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    well its like this, 35mm to me is like a sketch book to a painter. Not the final say on the issue,rather a time to ruminate on the subject matter quickly and cheaply. By using Different angles, lenses, perspective, film speed, developer, composition, filters, etc. . . I can come up with a strategy for what I want and How I am going to execute. Then when I have a clear "Idea" ( composition, time of day, weather condition, perspective, film choice, D.O.F). issues are ALL CLEAR!! I will shoot 4x5 or 120.for the "keeper" I will visit and revisit concept/ subject matter until I get what, or just give up on it... . . . .
    that being said, I do not "shoot" street photography. that is kinda hard to reproduce, Don't ya think"??? however if it is landscape cityscape, still life. . . . . then the question is "what is your COMMITTMENT to "image"???? what DO YOU want out of it. What are YOUR RULES!!!! WHAT is Your Vision!!! The print defines those. IT states it CLEARLY!!! AS far as prints go: working prints from 35mm are 4 11/16 inches x 7 1/8" inches (5x) enlargement, take a 8x10 paper, cut in half. so 5x8 make your print. during these work prints. I am solely looking at the idea; content, comp. lighting etc. . . . In the words of "W" stra-T- ger-ry!!! technically speaking I low expectations for 35mm, but it is quick, cheap, and plentiful, easy to carry, I can think, without "Thinking" if you know what I mean, or do ya???
     
  12. elekm

    elekm Member

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    Ah, a variation of the film vs. digital debate. It reminds me of the CD vs. vinyl debate in the music world.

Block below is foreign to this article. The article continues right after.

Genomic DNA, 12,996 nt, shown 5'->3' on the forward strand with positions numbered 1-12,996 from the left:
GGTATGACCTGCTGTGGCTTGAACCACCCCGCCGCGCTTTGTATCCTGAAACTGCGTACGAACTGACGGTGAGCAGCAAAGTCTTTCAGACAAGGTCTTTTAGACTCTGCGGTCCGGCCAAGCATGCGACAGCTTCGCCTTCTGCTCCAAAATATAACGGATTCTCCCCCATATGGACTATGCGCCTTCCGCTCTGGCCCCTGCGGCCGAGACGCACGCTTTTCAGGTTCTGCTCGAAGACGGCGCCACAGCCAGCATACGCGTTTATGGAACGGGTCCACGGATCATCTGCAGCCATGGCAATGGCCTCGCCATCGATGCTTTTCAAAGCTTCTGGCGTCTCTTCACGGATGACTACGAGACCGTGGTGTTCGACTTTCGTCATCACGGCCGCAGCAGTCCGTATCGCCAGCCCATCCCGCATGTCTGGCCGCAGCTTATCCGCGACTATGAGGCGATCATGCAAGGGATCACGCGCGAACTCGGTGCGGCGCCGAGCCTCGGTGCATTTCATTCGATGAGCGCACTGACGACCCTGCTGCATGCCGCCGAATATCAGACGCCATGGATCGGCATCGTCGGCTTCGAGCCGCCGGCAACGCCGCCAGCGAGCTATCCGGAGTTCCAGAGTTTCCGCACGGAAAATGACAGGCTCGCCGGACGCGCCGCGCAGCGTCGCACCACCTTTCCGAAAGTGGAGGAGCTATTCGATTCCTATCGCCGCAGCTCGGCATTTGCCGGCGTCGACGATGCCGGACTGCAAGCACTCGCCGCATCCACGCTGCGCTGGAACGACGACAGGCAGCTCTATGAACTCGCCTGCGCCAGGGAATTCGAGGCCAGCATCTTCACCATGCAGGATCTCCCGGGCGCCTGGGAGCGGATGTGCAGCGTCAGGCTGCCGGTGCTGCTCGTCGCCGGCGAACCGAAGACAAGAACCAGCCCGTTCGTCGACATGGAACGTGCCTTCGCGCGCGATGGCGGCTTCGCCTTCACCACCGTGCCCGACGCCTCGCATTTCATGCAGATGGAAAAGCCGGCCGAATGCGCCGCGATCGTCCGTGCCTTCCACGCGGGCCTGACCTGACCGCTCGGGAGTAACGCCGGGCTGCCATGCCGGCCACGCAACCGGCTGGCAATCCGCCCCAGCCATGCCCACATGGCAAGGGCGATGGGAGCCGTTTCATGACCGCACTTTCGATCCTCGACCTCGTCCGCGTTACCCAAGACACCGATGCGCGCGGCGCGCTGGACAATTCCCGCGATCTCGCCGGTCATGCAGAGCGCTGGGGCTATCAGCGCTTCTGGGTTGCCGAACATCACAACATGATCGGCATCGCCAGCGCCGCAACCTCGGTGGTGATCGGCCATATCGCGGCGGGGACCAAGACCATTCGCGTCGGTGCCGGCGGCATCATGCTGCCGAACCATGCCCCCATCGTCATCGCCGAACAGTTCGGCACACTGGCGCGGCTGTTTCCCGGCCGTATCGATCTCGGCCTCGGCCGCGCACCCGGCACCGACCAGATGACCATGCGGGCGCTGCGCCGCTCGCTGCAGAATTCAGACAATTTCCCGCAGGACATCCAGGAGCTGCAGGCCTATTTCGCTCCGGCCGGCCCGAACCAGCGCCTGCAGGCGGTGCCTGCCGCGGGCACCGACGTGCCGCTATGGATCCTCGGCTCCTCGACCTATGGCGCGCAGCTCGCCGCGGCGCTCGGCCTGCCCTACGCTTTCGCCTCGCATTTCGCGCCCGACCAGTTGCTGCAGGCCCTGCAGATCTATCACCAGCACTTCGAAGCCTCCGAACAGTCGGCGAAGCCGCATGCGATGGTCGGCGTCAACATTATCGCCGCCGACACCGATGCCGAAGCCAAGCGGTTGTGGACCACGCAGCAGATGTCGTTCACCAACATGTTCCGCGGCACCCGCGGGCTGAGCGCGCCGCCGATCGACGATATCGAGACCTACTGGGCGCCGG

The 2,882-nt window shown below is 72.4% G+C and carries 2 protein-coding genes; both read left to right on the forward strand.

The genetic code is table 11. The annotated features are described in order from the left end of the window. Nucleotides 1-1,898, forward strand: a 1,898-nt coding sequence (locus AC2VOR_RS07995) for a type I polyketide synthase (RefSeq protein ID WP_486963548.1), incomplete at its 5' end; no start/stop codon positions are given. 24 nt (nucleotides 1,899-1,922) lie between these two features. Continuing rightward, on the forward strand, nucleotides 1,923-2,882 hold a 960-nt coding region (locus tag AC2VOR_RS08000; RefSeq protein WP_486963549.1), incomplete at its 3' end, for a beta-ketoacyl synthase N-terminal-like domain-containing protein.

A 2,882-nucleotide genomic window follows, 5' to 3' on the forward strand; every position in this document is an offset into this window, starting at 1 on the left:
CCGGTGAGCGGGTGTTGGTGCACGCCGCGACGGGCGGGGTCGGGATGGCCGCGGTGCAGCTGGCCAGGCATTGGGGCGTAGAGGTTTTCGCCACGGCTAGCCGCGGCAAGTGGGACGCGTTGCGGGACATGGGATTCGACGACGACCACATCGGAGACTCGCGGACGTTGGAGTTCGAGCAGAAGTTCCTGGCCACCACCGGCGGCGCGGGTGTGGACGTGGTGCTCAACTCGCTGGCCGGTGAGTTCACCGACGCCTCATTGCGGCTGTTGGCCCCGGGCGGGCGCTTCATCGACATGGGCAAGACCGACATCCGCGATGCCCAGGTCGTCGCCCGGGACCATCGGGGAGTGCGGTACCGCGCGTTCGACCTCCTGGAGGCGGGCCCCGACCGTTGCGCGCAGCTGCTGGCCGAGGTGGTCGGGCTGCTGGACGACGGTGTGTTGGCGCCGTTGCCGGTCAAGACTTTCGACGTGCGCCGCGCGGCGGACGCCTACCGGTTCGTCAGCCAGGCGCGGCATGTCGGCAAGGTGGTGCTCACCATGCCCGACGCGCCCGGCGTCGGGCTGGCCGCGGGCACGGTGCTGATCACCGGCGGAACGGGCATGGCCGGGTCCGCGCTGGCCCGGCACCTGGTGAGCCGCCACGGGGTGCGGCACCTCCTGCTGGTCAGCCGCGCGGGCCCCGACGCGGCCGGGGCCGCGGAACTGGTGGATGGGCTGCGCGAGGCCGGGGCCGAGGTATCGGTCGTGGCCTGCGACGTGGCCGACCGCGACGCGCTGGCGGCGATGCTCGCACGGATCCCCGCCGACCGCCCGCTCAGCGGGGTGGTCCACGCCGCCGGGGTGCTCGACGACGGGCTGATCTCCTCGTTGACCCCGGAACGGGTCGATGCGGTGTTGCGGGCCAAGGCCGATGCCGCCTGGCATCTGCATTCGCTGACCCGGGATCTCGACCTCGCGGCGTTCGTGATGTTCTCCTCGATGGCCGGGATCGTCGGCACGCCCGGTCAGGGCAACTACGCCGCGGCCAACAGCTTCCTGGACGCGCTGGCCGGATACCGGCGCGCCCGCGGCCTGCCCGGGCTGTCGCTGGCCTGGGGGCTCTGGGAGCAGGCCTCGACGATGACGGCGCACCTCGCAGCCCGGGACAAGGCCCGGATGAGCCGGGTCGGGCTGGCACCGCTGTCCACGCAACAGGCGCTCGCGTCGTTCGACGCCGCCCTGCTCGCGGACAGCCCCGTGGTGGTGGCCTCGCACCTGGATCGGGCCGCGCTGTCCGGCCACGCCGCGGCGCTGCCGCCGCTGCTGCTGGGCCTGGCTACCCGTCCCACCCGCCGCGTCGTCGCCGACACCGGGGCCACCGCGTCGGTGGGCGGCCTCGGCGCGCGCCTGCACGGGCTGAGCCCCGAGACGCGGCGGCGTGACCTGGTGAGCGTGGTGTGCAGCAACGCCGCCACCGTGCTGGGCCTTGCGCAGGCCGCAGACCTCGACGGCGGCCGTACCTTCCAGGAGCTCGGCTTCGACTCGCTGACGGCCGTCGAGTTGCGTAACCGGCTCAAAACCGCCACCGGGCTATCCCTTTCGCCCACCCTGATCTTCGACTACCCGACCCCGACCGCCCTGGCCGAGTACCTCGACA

If you've shot only digital, you shouldn't expect digital results. There is no grainless image. Like life, film has its flaws. The light meter might not "read" the scene correctly. You might miss focus. Dust spots on the negative.

    I would recommend that you don't spend endless hours comparing film results to digital. They are different mediums like charcoal sketches and oil paintings.

    By the way, replace the foam seals on your camera, if they haven't already been replaced. Otherwise, you'll learn about the flaw of Japanese cameras - the use of light-blocking foam, which turns to goo after a couple of decades and allow light to seep in and fog your film. Don't let that get into the shutter mechanism -- that would be bad news for the shutter.
     
  13. darkosaric

    darkosaric Subscriber

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    I use 35mm in 95% of time. Print up to 30x45cm. When I want grainless results (rarely) I use ISO 20-100, but most of the time I use iso 400 films and I like the grain. Actually grain is the last thing in my concern - most important is composition, meaning... when I make something that I like - I never think: "ohh if only I had used medium format or lower iso so that grain is not there". Actually often I use Lith print to get grain bigger (Moersch Easy Lith + Fomabrom is the key example: http://darkosaric.deviantart.com/art/Lith-10-130219602 ).
    :smile:
     
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  15. Terry Christian

    Terry Christian Subscriber